You did it! You took the leap, got a place together, and two people’s finances are about to become one. (Or, at least, more “one” than they were before.) Grocery budget? Shared. Internet bill? Shared. Housing costs? Shared (thank goodness).
But … shared how? This leads to one of the most common questions we get about money and relationships here at Ellevest: What’s the best way to split expenses with your partner? Especially if one person makes more money than the other? (Which … you know … happens sometimes. Most couples will never be at the exact same career level, let alone on the same career path. And then that wage gap thing can affect some couples, too.)
There are a few ways to do it, and there’s no one “right” answer. You could just split everything 50-50 and call it a day. But if your incomes aren’t anywhere close to equal, one person may be putting entire paychecks toward shared bills, while the other has a lot of extra money to spend. (You know, the whole equality ≠ equity thing.) And that could add unnecessary stress to the relationship.
Or you could go the second-simplest route, and both throw 100% of both your paychecks into a joint account and then pay all the bills from there. But then your partner will see everything you buy (consider: no birthday surprises) and have (consider: financial infidelity), and vice versa.
Fortunately, those aren’t your only options. Our favorite expense-splitting approach for married (or otherwise partnered) couples makes things as fair as possible for everyone: Each person pays the same percentage they make. Let’s explain.
Splitting bills based on income: the step-by-step
Here’s how it works: You keep your individual bank accounts, but also open a joint checking account as a couple. You’ll use this joint account to pay your shared bills. Then, the math:
Add up your total household income. Then calculate the percentage of that total each individual partner / spouse makes.
Now add up your total monthly shared expenses (rent / mortgage, utilities, groceries, joint investing or saving goals, etc). Then multiply that total by each of those two percentages from step one to calculate how much each of you should contribute.
Every month, both partners transfer their share into the joint account. (You could also do the transfers every payday, in which case you’d divide your individual share by however many times you get paid each month.) Whatever you have left in your individual account is yours to do with what you will; same goes for your partner.
If you don’t want to do a joint checking account, you can, of course, also go the classic roommate route and just request the calculated amounts from each other, depending on whose name is on the bill. But a third account makes it easier, not only to limit how many times you have to (remember to) transfer to once or twice a month, but also to not accidentally spend your bill money.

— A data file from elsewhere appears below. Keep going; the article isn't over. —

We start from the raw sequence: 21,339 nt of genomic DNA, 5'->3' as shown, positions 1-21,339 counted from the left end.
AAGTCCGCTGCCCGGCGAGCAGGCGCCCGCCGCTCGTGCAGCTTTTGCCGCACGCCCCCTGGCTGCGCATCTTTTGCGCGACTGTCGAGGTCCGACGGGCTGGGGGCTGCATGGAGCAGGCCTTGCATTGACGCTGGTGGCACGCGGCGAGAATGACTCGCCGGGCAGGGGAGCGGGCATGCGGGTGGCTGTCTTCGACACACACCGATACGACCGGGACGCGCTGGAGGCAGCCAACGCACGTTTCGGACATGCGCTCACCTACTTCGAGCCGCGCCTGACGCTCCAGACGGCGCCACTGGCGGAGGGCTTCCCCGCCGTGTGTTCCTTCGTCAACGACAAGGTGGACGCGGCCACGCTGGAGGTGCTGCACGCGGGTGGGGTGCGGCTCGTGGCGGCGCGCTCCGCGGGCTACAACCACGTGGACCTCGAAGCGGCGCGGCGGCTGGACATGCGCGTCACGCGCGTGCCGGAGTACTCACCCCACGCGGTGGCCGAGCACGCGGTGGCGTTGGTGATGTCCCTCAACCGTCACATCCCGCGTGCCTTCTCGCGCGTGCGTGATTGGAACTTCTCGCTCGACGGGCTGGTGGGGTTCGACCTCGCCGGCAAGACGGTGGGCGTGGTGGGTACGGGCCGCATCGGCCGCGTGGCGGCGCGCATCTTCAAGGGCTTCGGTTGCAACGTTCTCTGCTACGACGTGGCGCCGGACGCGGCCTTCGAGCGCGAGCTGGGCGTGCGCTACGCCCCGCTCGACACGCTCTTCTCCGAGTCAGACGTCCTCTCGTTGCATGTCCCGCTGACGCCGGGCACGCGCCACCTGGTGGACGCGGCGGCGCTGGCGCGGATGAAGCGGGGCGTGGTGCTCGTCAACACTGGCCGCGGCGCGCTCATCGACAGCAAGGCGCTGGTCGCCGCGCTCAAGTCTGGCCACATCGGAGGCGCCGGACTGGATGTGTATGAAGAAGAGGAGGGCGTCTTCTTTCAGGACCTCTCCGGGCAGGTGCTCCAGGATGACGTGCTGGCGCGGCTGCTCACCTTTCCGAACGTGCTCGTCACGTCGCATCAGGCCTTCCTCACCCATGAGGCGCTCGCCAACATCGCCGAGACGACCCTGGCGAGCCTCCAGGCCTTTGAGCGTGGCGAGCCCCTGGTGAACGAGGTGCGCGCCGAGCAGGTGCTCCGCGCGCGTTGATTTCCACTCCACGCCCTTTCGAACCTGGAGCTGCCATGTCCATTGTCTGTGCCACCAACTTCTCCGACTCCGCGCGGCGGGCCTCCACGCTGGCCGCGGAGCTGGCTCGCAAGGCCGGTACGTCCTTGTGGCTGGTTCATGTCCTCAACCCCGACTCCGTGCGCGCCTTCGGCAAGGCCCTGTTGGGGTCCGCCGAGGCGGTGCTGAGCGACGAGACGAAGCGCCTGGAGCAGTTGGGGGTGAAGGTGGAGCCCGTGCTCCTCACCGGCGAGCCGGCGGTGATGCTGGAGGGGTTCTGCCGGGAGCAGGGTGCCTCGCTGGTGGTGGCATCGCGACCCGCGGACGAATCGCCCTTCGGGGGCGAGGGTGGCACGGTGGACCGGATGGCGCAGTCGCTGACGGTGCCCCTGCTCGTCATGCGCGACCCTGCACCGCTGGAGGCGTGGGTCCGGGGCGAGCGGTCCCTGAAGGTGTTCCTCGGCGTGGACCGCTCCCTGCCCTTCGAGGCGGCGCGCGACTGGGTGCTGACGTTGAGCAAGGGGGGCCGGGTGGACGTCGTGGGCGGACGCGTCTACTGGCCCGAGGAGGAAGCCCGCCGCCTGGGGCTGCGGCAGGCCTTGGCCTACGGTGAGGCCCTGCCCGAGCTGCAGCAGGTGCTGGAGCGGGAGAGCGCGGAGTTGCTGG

The example: a 60/40 split
Say “Sam” makes $42,000 a year and “Alex” makes $63,000 a year. That’s a total household income of $105,000. The math:
Sam’s portion of total household income: $42,000 / $105,000 = 40%
Alex’s portion of total household income: $63,000 / $105,000 = 60%
60/40. Easy! Then let’s say their shared monthly expenses add up to $2,500. (We heard that “Lol, in this economy?” snort. Listen, we’re just trying to keep the math simple.)
Sam’s portion of shared expenses: $2,500 x 40% = $1,000 per month
Alex’s portion of shared expenses: $2,500 x 60% = $1,500 per month
Let’s assume they each get paid twice a month. Sam puts $500 from each paycheck into the joint account to reach $1,000 a month, and Alex puts in $750 from each paycheck to reach $1,500 a month. Et voilà! The bills are covered.
Contrast that with a 50/50 split, where Sam would end up paying $1,250 a month — about 36% of a $42,000 salary — while Alex’s $1,250 would only be about 24% of their $63,000 salary. So one person would be paying over a third of their income, and the other would be paying less than a quarter of theirs. Not so fair after all.
The next step: Customize your plan
You can tailor this approach to your own relationship by choosing what is and is not a “shared” expense. If you want a place to do all this math for yourself, Ellevest has a worksheet that can help you get organized (pssst — it’s free for members).
For example, maybe you only share the expenses that “belong” to you both, like rent, utilities, groceries, child care, and streaming subscriptions. Things like your individual car payments would be on you. (If your partner wants a Mercedes and you want a Ford, that’s their / your prerogative.) If you work from home and your partner doesn’t (or vice versa), maybe the WFH partner can kick in a few additional bucks for the internet / electric bill — especially if the non-WFH partner is commuting and spending $$$ on gas.
The other extreme would be to include any expenses that must be paid, no matter “whose” they are. Take student loans or credit card debt, for example. Say your partner has a much bigger balance — factoring those minimum payments into your joint account total can make your overall finances “fairer.” Sure, it’s their debt, but if all their “personal” money is going toward debt payments, they’ll have no money left for all the fun stuff you want to do together. (Boooooo.)
No matter how you choose to break it up, the most important thing is that you’re both on the same page about your finances — how much is coming in, how much is going out, and what long-term financial goals you want to hit together. Then make a plan to get there that works for you.